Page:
Friday, August 19, 2011

Inflation Comes from Spending Money, Not Creating It

A lot of people think that the act of creating money will somehow create inflation all by itself.  That is as ridiculous as saying the mere act of growing more food will solve world hunger(there's so much more to it).  Inflation is a complicated topic with few absolutes and a lot of misunderstanding.  In this post I want to debunk the myth that just by someone creating money, that it can cause inflation.

First of all, let's say that the federal government printed off 500 billion dollars in new bills.  You might think that this would automatically create inflation.  But what if the government took all that money, loaded it up into a rocket ship, and sent it to the moon?  Think that would cause inflation?  How about if they took the money and put it in a vault in Fort Knox - do you think that would cause inflation?  No, of course not.  The money was created, but never put into the economy.  If inflation is defined as "too much money chasing too few goods" then the key word most people forget to consider is "chasing".  Money sitting on the moon or in a vault in Fort Knox aren't chasing after any goods.

How about some more examples.  For instance, what about the federal government put money in a bank vault.  Would that cause inflation?  Not directly.  Because even though the money has been handed over to someone, it didn't take any resources out of the economy.  It moved money, but it wasn't in exchange for anything.  For something to be inflationary it must either add to aggregate demand without adding to equivalent aggregate supply, or take away aggregate supply without removing equivalent aggregate demand.  If the federal government gave dollars to a bank all day everyday, it wouldn't cause inflation as long as all the bank did with it was to put it in a vault and never spent it or lent it out.  The same thing goes if the federal government gave that 500 billion dollars to a person for free.  Unless that person spends the money, it won't be inflationary.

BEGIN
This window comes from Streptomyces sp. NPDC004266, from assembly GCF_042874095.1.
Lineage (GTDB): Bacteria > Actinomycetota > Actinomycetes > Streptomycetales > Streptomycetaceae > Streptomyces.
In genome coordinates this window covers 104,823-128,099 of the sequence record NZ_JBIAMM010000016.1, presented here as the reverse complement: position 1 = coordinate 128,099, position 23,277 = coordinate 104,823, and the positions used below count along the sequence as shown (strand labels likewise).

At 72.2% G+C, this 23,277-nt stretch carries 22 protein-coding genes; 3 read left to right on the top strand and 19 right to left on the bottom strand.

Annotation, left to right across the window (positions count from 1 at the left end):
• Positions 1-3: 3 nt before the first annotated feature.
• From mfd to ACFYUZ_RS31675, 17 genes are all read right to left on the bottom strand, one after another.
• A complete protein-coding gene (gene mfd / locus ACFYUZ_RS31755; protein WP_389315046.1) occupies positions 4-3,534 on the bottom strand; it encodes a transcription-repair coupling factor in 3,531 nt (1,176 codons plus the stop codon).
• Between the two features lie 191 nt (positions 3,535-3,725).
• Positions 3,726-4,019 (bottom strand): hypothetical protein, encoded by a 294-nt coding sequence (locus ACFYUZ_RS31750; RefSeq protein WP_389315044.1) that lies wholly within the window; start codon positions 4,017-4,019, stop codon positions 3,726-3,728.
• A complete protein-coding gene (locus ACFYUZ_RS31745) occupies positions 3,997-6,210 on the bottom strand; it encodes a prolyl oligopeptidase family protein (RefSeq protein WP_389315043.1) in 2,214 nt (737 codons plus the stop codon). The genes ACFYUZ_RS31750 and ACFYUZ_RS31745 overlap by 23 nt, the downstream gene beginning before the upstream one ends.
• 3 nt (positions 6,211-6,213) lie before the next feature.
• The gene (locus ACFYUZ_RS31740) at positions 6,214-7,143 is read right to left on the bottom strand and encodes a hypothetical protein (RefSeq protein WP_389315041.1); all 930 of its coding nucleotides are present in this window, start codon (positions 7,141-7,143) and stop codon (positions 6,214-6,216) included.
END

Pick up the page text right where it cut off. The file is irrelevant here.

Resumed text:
Of course, many of the things I've described will precede money being spent, and will indirectly cause inflation.  For instance, giving a person money will precede them spending it and causing inflation.  Giving money to a bank will precede them lending it out to someone who will then spend the money.  So while it is often the case doing those things can cause inflation, it's important to know that the act of creating the money doesn't necessarily cause the inflation until the money is spent.  Let's take a look at some real life examples where this distinction becomes important.

If the federal government sent  a hundred dollars to every citizen in the country that would be around 30 billion dollars created.  However, if everyone took that money and stuck it into their savings account, it wouldn't cause any inflation because it wasn't spent.  When people later take that money and spend it, it may cause inflation, but it won't affect aggregate demand or supply until people spend the money.  Another example would be if the federal government gave money to banks in exchange for their government bonds, it wouldn't automatically cause inflation.  It might lower interest rates, but unless those lower rates translate into more bank loans that are then spent into the economy, it isn't going to cause inflation.

A lot of people thought that the Fed's so-called  "Quantitative Easing" was going to cause massive inflation because more money was being pumped into banks.  It could have, but only if that money had translated into banks making more loans.  Since it didn't(or at least no significant) increase loans, it didn't do much to help the economy or increase inflation.  As this example demonstrates it's important to distinguish between what actually causes inflation, and things that have been observed to indirectly cause it.  Because otherwise, we'll all run around like Chicken Littles worrying about hyperinflation while the economy continues to tank.
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